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The Maragha Revolution (Astronomy) 
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Post The Maragha Revolution (Astronomy)
I did not know that the Copernican model of planetary motions was prompted by the Islamic Maragha school of Astronomy.

In Toby E. Huff's book, The Rise of Early Modern Science: Islam, China and the West, Huff quotes professor Noel Swerdlow:

Quote:
[it is] not whether, but when, where, and in what form
..,
Copernicus leaned of the Maragha theory

it was "the scientific revolution before the Renaissance"

For those of you with a true appreciation of the development of science here's more about it:
(I have added emphasis)

Quote:
The "Maragha Revolution" refers to the Maragheh school's revolution against Ptolemaic astronomy. The "Maragha school" was an astronomical tradition beginning in the Maragheh observatory and continuing with astronomers from the Damascus mosque and Samarkand observatory. The Maragha astronomers attempted to solve the equant problem and produce alternative configurations to the Ptolemaic model. They were more successful than previous astronomers in producing non-Ptolemaic configurations which eliminated the equant and eccentrics, were more accurate than the Ptolemaic model in numerically predicting planetary positions, and were in better agreement with empirical observations.[5] The most important of the Maragha astronomers included Mo'ayyeduddin Urdi (d. 1266), Nasīr al-Dīn al-Tūsī (1201–1274), Najm al-Dīn al-Qazwīnī al-Kātibī (d. 1277), Qutb al-Din al-Shirazi (1236–1311), Sadr al-Sharia al-Bukhari (c. 1347), Ibn al-Shatir (1304–1375), Ali Qushji (c. 1474), al-Birjandi (d. 1525), and Shams al-Din al-Khafri (d. 1550).[6]

Some have described their achievements in the 13th and 14th centuries as a "Maragha Revolution", "Maragha School Revolution", or "Scientific Revolution before the Renaissance". An important aspect of this revolution included the realization that astronomy should aim to describe the behaviour of physical bodies in mathematical language, and should not remain a mathematical hypothesis, which would only save the phenomena. The Maragha astronomers also realized that the Aristotelian view of motion in the universe being only circular or linear was not true, as the Tusi-couple showed that linear motion could also be produced by applying circular motions only.[7]

Unlike the ancient Greek and Hellenistic astronomers who were not concerned with the coherence between the mathematical and physical principles of a planetary theory, Islamic astronomers insisted on the need to match mathematics with the real world surrounding them, which gradually evolved from a reality based on Aristotelian physics to one based on an empirical and mathematical physics.[8] The Maragha Revolution was thus characterized by a shift away from the philosophical foundations of Aristotelian cosmology and Ptolemaic astronomy and towards a greater emphasis on the empirical observation and mathematization of astronomy and of nature in general, as exemplified in the works of Ibn al-Shatir, Ali Qushji, al-Birjandi and al-Khafri.[9][10]

Other achievements of the Maragha school include the first empirical observational evidence for the Earth's rotation on its axis by Tusi and Qushji,[11] the separation of natural philosophy from astronomy by Ibn al-Shatir and Qushji,[11] the rejection of the Ptolemaic model on empirical rather than philosophical grounds by Ibn al-Shatir,[5] and the development of a non-Ptolemaic model by Ibn al-Shatir that was mathematically identical to the heliocentric Copernical model...,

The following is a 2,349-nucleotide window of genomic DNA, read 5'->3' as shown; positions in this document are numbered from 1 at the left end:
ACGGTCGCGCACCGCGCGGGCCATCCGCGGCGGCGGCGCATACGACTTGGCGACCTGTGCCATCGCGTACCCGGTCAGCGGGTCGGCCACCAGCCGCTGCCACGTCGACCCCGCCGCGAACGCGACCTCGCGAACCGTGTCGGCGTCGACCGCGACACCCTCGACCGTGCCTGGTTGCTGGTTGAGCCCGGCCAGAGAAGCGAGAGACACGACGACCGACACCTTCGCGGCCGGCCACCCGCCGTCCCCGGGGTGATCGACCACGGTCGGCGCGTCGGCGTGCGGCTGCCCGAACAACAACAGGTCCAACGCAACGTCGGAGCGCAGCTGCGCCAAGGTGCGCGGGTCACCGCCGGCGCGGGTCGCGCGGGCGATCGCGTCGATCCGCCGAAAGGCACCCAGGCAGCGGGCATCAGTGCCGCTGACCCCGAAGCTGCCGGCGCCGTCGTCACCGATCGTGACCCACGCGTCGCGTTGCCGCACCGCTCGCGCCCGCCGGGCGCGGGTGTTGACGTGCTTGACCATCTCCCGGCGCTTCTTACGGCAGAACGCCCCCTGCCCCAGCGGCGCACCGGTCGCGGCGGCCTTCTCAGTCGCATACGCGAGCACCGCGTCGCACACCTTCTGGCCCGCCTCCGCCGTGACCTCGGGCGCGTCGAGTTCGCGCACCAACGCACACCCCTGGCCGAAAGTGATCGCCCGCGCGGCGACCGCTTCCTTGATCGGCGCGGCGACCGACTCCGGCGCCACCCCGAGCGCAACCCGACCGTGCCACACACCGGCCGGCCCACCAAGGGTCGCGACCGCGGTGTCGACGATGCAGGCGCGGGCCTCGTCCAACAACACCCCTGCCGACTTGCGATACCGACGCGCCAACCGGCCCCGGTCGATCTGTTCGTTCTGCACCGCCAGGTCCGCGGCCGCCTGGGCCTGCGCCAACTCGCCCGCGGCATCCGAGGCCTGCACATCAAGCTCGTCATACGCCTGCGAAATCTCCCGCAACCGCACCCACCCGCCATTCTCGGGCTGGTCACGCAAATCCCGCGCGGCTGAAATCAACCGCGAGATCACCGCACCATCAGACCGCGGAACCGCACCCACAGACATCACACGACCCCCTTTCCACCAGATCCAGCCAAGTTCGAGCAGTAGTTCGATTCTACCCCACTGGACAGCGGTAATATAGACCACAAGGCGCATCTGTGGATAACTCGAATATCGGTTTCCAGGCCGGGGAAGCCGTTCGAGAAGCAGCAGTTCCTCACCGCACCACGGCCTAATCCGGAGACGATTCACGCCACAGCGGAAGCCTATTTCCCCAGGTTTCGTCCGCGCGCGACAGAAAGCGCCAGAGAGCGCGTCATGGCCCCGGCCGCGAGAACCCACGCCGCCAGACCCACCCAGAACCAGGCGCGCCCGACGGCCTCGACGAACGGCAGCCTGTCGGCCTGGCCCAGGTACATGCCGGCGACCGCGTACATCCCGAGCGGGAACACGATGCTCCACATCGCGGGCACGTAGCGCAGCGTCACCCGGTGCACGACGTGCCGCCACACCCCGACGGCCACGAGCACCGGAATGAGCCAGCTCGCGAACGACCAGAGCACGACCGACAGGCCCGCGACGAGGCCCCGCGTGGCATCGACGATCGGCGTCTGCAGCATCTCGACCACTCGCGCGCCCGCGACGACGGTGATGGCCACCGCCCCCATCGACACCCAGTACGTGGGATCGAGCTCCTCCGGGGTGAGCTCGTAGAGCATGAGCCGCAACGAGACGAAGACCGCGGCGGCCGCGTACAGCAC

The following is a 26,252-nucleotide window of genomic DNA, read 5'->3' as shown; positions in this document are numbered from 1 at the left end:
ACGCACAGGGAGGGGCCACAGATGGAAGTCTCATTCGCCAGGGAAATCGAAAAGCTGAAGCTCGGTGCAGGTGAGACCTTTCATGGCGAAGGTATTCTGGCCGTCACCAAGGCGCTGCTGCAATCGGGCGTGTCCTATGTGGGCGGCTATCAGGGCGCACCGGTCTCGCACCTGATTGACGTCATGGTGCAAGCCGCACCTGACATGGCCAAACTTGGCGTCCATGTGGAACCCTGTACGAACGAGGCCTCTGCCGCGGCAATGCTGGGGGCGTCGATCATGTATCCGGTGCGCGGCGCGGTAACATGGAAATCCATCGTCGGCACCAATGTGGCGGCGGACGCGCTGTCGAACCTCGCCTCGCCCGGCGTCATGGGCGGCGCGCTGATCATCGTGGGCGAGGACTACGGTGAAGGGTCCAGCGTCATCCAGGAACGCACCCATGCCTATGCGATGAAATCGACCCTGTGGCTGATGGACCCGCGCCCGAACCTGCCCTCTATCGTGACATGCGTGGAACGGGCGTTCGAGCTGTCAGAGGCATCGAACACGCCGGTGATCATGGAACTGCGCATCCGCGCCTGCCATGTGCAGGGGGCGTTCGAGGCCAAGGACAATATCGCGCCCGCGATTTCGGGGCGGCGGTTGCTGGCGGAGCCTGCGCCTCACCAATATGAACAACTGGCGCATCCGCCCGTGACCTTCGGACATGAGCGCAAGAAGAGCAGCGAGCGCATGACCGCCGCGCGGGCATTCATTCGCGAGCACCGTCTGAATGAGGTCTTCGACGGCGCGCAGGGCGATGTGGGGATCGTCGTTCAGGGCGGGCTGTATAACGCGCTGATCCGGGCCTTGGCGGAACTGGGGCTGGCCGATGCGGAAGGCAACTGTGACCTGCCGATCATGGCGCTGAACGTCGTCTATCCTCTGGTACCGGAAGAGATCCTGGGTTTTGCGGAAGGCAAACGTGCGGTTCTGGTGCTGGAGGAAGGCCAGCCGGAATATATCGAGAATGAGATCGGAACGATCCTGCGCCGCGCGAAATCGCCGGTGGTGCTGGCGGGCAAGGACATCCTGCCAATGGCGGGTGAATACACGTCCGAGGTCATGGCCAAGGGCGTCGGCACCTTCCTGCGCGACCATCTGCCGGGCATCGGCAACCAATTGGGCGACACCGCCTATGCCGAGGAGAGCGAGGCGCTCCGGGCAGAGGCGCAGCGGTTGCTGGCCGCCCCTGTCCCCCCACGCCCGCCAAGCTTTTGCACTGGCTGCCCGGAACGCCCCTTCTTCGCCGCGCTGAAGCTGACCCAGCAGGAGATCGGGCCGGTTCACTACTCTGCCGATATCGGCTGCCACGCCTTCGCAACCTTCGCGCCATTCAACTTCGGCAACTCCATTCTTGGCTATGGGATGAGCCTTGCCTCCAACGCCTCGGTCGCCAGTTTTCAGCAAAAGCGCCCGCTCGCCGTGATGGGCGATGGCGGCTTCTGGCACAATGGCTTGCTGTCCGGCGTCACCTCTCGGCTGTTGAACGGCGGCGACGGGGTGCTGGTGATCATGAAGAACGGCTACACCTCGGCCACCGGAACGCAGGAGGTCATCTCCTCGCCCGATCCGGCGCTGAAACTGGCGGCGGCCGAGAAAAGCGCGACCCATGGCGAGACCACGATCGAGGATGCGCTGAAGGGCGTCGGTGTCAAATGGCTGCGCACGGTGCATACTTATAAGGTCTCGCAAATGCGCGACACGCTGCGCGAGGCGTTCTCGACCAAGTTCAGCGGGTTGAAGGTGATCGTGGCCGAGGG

An area of active discussion in the Maragheh school, and later the Samarkand and Istanbul observatories, was the possibility of the Earth's rotation. Supporters of this theory included Nasir al-Din al-Tusi, Nizam al-Din al-Nisaburi (c. 1311), al-Sayyid al-Sharif al-Jurjani (1339–1413), Ali Qushji (d. 1474), and Abd al-Ali al-Birjandi (d. 1525). Tusi was the first to present empirical observational evidence of the Earth's rotation, using the location of comets relevant to the Earth as evidence, which Qushji elaborated on with further empirical observations while rejecting Aristotelian natural philosophy altogether. Both of their arguments were later described again by Nicolaus Copernicus in 1543



Examining history defeats oversimplified versions of it popularized by certain individuals, particularly those who create caricatures of religion as being based on blind faith and nothing more.
Reason and evidence were clearly in play during these contributions by Islam.



Mon Apr 06, 2015 2:32 pm
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Post Re: The Maragha Revolution (Astronomy)
The Maragha theory predates the timeline used by Duhem, Jaki, and Trasancos. This further undermines their thesis that science was born of christianity.


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Mon Apr 06, 2015 8:57 pm
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Post Re: The Maragha Revolution (Astronomy)
LanDroid wrote:
The Maragha theory predates the timeline used by Duhem, Jaki, and Trasancos. This further undermines their thesis that science was born of christianity.


If your presumption is that science progressed in a stringent linear fashion then you are likely to commit this common error of reasoning about the "birth of science"

Its a common error though. I cant fault you for it.



Mon Apr 06, 2015 10:13 pm
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Post Re: The Maragha Revolution (Astronomy)
LanDroid wrote:
The Maragha theory predates the timeline used by Duhem, Jaki, and Trasancos. This further undermines their thesis that science was born of christianity.


Ps

Youll say anything to undermine Christianity.

I just knew someone would attack christianity in this post rather than at the very least ask a question about Islam and science.

Unbelievable. :|



Mon Apr 06, 2015 10:17 pm
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Post Re: The Maragha Revolution (Astronomy)
No, that's not my presumption, but I can't fault you for assuming so.
Heh, why is it "unbelievable" to point out this Maragha theory undermines claims made by Duhem, Jaki, and Trasancos? And vice versa: these three totally discount this "Scientific Revolution before the Renaissance" to claim christianity as the source of science.


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But if there is serious injury, you are to take life for life, eye for eye, tooth for tooth, hand for hand, foot for foot, burn for burn, wound for wound, bruise for bruise.
Exodus 21: 23 - 25


Last edited by LanDroid on Mon Apr 06, 2015 10:37 pm, edited 1 time in total.



Mon Apr 06, 2015 10:34 pm
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Post Re: The Maragha Revolution (Astronomy)
LanDroid wrote:
No, that's not my presumption, but I can't fault you for assuming so.
Heh, why is it "unbelievable" to point out this Maragha theory undermines claims made by Duhem, Jaki, and Trasancos?